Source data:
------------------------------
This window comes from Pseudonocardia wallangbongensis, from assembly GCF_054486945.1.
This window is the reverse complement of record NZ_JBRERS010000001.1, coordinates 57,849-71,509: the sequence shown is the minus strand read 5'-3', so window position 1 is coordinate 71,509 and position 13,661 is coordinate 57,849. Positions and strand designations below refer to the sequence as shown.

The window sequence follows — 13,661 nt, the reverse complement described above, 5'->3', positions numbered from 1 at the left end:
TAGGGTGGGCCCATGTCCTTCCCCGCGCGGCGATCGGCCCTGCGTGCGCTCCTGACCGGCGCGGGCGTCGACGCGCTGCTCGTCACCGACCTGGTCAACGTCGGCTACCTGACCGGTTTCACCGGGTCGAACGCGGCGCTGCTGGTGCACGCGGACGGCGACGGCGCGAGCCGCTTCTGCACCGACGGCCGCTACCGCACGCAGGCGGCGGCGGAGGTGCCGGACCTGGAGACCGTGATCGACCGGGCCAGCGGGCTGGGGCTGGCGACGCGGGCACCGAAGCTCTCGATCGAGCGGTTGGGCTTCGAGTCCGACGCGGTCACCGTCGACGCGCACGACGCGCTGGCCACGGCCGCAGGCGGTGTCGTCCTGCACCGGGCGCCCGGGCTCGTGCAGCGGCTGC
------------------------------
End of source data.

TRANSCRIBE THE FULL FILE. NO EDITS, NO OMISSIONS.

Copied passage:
This window comes from Pseudonocardia wallangbongensis, from assembly GCF_054486945.1.
This window is the reverse complement of record NZ_JBRERS010000001.1, coordinates 57,849-71,509: the sequence shown is the minus strand read 5'-3', so window position 1 is coordinate 71,509 and position 13,661 is coordinate 57,849. Positions and strand designations below refer to the sequence as shown.

The window sequence follows — 13,661 nt, the reverse complement described above, 5'->3', positions numbered from 1 at the left end:
TAGGGTGGGCCCATGTCCTTCCCCGCGCGGCGATCGGCCCTGCGTGCGCTCCTGACCGGCGCGGGCGTCGACGCGCTGCTCGTCACCGACCTGGTCAACGTCGGCTACCTGACCGGTTTCACCGGGTCGAACGCGGCGCTGCTGGTGCACGCGGACGGCGACGGCGCGAGCCGCTTCTGCACCGACGGCCGCTACCGCACGCAGGCGGCGGCGGAGGTGCCGGACCTGGAGACCGTGATCGACCGGGCCAGCGGGCTGGGGCTGGCGACGCGGGCACCGAAGCTCTCGATCGAGCGGTTGGGCTTCGAGTCCGACGCGGTCACCGTCGACGCGCACGACGCGCTGGCCACGGCCGCAGGCGGTGTCGTCCTGCACCGGGCGCCCGGGCTCGTGCAGCGGCTGC